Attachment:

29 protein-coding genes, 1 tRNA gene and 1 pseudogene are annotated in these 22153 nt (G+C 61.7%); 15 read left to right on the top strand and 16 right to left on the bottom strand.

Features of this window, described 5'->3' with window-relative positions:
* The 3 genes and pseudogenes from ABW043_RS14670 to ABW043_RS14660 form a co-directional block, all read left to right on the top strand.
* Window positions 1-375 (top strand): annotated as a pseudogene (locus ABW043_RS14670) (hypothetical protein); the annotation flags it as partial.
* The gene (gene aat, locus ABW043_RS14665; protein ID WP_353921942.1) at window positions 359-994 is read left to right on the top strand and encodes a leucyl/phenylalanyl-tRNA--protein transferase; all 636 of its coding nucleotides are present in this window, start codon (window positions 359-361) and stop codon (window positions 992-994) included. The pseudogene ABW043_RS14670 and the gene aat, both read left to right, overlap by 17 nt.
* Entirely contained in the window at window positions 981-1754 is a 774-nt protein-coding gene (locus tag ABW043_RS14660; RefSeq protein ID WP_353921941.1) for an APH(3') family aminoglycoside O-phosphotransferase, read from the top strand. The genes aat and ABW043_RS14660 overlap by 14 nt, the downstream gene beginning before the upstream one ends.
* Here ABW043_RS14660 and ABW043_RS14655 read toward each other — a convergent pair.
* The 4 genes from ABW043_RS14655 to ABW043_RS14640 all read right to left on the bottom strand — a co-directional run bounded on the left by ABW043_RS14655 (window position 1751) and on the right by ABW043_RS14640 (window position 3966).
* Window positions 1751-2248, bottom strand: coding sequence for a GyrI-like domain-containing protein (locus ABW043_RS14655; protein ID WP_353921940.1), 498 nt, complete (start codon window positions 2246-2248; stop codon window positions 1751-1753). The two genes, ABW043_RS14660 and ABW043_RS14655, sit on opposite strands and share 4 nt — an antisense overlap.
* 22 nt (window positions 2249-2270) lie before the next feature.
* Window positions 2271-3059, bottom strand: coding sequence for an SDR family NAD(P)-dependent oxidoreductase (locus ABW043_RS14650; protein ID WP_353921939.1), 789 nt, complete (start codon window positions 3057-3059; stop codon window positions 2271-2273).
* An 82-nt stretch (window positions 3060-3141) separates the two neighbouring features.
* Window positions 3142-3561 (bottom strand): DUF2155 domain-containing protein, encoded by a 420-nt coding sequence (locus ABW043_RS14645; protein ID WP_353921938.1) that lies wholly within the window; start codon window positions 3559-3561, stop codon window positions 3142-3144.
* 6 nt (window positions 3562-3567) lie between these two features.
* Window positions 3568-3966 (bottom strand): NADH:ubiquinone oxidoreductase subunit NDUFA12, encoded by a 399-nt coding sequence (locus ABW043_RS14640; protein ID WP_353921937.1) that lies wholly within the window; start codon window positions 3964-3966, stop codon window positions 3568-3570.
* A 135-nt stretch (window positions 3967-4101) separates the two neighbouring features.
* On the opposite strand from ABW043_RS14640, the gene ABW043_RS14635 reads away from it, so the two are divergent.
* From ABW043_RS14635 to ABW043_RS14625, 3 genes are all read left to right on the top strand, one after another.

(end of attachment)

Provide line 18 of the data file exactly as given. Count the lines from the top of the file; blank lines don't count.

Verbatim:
* From ABW043_RS14635 to ABW043_RS14625, 3 genes are all read left to right on the top strand, one after another.